CANADA’S METAL QUEEN
A CONVERSATION WITH LEE AARON
With her 13th studio album, Radio On! dropping this summer, Canadian rock ‘n’ roll queen, Lee Aaron is firing on all cylinders. Perhaps best known for her work in the ‘80s, Aaron’s creative output over the last decade has proven that she is back with an album that can stand beside her classic works. Speaking on Radio On!, Aaron digs deep into the process behind the making of the album and how her and her band are continuing to push through the pandemic.
Scheduled for release on July 23, Radio On! is the latest album to come from Aaron. The 12-track record is an absolute throwback to the ‘80s with Aaron’s vocals matching that of her most revered work. Driven by hard-hitting, melodic rock, Radio On! marks yet another strong entry from Aaron into her classic catalogue, with songs like “Russian Doll”, “Devil’s Gold”, “Vampin’”, and “Soho Crawl” standing as particular highlights. Aaron proudly exclaims, “We had such a fun time making that record”, expanding, “this is our third album together as a band and I know there is just this magic when we get together in one room… I didn’t think we’d make an album but we got together and locked ourselves away and there were just so many great songs and Radio On! was the result.” The album was primarily written in fall 2019 and recorded over the course of a weekend in March 2020 with Aaron planning to return to the studio to record her vocals; then the world shut down. “This was the week when you weren’t hearing about COVID every day, you were hearing about COVID every 30 minutes…. It was such a weird time with so many unknowns” Aaron states, further explaining, “We had to do the rest of the album on our own at home… Home recording really does allow for you to take your time and get every detail right.” As a result, Radio On! is a refined rock record with developed arrangements built on top a strong foundation of a live studio performance.
Radio On! marks the third studio album since Aaron’s return to music in 2016 and features the same band she’s had since then. The chemistry between the band is inescapable and is only enhanced by the live dynamic within the studio. Furthermore, the record was produced by Aaron, something she says few people talk to her about. With a laugh she says “It is so much fun to have complete control!” Looking back, Aaron continues, “I feel very blessed to have worked with some of the world’s best producers in my previous incarnation of my career, and I learned a lot from working with those people, but the nice thing about doing it myself is there is never any compromising on any level. The songs I love end up on the record because I get to pick them. I think the best producers don’t tell the musicians what to do, but rather help them be the best they can be, and that’s what I try to do… I work with musicians that I love, I write songs that I love, and I get to hire a team around me of people that I want to work with. It’s the greatest thing in the world, I love it!”
Having enjoyed a career spanning over forty years, Aaron has been a prominent woman in rock and metal for a time where both genres has significantly less female representation. Speaking on this, Aaron shares a valuable and primary look at the evolution of women in rock, along with the sexism that ran rampant and without recourse through the ‘80s. “The ‘80s were an unbelievably sexist era for women… My husband and I were watching a documentary that featured live footage from the time and I forgot just how fucking crazy it was. These guys had a naked woman tied up on stage with a bag over her head. How insane was that? That is so un-woke” Aaron exclaims with a genuine sense of shock. Making the connection to her own early career, she continues, “In the very early stages of my career, when I was a young, dumbass teenage girl – I don’t want to say I was a victim, because I wasn’t – but there was a lot of pressure for me to dress and be marketed as a pinup – I wish I could live down the red spandex hot pants, but it’s out there.” She continues, “It was everywhere, women were trophies… When I wrote the song “Metal Queen”, it was meant to be a feminist statement, a push back to that, like ‘no, this can be a matriarchally genre, women can be in charge’, but because it was released in 1984, that message was lost… It was really hard, in that culture being marketed as a pretty face that sings – I was on my sixth album and people still didn’t believe that I wrote my own songs.” In many ways, this makes Aaron a pioneer within music, further stating, “I would like to think that me, Joan Jett, Lita Ford, Ann and Nancy Wilson – and those who came before us, Joplin, Debbie Harry, Chrissie Hynde, Stevie Nicks – we paved the way for Shirley Manson, Avril Lavine, and Alanis Morrissett – all those ‘90s girls – to be able to sing rock ‘n’ roll, make angry statements, and be respected doing it… Nothing makes me happier than seeing that.”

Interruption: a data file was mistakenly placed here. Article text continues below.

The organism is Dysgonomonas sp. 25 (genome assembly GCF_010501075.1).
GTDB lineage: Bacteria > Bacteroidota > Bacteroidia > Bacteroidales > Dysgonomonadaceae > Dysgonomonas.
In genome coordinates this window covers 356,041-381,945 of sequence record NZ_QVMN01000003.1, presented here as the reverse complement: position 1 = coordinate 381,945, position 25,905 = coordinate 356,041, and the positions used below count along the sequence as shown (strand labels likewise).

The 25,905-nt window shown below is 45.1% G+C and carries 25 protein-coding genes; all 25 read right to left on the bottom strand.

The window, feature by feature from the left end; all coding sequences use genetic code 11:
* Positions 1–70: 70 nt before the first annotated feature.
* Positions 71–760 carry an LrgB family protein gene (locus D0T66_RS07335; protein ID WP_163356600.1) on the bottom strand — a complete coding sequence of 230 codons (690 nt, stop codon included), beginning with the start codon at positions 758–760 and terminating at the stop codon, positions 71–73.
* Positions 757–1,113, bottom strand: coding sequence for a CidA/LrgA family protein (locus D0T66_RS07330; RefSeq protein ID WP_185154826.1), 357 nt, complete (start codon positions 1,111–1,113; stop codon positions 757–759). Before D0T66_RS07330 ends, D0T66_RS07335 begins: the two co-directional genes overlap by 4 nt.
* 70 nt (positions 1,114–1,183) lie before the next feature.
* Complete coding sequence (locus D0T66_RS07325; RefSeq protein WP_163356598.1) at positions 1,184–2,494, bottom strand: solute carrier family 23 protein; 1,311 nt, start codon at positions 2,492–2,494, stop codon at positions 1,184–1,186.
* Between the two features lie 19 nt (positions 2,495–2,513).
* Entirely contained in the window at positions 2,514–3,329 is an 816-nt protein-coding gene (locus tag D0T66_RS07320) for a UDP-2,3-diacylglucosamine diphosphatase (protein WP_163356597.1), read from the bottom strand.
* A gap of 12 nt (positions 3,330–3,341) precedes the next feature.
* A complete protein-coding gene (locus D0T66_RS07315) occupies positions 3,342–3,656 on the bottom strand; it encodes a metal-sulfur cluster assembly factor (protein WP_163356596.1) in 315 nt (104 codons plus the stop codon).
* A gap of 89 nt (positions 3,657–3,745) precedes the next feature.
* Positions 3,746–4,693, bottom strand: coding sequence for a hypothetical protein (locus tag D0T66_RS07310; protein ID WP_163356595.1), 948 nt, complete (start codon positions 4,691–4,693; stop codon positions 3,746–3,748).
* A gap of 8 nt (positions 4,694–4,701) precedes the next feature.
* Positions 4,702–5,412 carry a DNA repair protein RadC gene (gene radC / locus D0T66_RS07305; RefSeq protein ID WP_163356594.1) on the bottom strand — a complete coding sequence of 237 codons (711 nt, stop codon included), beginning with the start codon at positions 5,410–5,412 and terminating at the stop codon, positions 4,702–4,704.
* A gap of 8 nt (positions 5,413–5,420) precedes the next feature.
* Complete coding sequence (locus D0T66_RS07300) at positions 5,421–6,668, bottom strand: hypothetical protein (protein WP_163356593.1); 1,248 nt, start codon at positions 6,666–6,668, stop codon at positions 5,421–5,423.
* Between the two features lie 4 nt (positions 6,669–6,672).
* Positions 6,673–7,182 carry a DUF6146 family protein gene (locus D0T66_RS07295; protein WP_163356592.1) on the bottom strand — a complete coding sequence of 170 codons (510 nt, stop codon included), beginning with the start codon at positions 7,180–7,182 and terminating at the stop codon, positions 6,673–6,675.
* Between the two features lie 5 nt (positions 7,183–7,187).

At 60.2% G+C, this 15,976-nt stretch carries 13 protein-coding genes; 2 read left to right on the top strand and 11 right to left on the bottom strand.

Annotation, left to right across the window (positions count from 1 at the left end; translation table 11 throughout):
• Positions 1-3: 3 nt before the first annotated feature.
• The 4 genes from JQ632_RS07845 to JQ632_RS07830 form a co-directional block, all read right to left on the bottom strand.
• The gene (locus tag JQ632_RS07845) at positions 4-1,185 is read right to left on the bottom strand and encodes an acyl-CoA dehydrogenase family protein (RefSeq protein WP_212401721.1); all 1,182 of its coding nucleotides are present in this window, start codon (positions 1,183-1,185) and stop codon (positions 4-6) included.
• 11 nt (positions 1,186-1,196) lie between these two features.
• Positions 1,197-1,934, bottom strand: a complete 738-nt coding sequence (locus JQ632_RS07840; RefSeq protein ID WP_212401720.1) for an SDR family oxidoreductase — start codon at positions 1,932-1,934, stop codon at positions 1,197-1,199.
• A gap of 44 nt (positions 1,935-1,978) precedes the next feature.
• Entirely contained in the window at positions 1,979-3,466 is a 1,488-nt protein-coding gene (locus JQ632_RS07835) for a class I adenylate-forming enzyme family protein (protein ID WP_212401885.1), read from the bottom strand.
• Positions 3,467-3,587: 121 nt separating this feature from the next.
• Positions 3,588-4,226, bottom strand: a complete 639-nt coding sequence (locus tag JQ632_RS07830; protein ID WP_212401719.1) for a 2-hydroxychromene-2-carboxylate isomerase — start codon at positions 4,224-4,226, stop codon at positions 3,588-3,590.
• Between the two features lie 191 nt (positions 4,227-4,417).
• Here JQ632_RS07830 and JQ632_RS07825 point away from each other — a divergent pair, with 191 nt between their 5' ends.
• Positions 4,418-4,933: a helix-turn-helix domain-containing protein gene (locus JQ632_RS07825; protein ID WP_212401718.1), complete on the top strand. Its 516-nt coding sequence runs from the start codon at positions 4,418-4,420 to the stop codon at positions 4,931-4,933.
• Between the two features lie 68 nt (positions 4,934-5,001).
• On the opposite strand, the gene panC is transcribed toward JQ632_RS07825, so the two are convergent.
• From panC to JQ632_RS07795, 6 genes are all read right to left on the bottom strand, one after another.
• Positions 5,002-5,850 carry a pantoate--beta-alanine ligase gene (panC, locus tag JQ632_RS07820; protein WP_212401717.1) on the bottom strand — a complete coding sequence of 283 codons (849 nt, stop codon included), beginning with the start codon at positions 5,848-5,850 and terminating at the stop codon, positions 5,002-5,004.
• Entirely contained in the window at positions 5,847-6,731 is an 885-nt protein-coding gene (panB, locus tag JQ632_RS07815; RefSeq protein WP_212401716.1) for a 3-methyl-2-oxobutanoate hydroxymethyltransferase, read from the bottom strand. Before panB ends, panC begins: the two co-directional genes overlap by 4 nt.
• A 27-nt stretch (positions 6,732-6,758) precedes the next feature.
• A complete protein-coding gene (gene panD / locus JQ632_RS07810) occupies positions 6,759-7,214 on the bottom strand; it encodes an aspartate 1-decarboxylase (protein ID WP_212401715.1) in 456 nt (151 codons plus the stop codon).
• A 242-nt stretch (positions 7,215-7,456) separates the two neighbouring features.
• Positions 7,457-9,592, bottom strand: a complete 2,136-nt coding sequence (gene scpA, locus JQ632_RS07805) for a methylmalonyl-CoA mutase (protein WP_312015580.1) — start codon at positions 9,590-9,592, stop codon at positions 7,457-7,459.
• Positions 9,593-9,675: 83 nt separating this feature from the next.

With Radio On! not even released, Aaron and her band have already begun writing their next record. As she puts it, “it’s half written, ‘cause… what else are we going to do?” Furthermore, 2020’s Christmas album, which was released quietly and independently, will see an official release later this year. Aaron approaches performing, songwriting, and producing with a level of tenacity that rivals her passion for her art. This is not only apparent through our conversation, but it is abundant throughout Radio On!. It is clear that the Canadian metal queen is back and making up for lost time at a quality, style, and tone reminiscent of the ‘80s.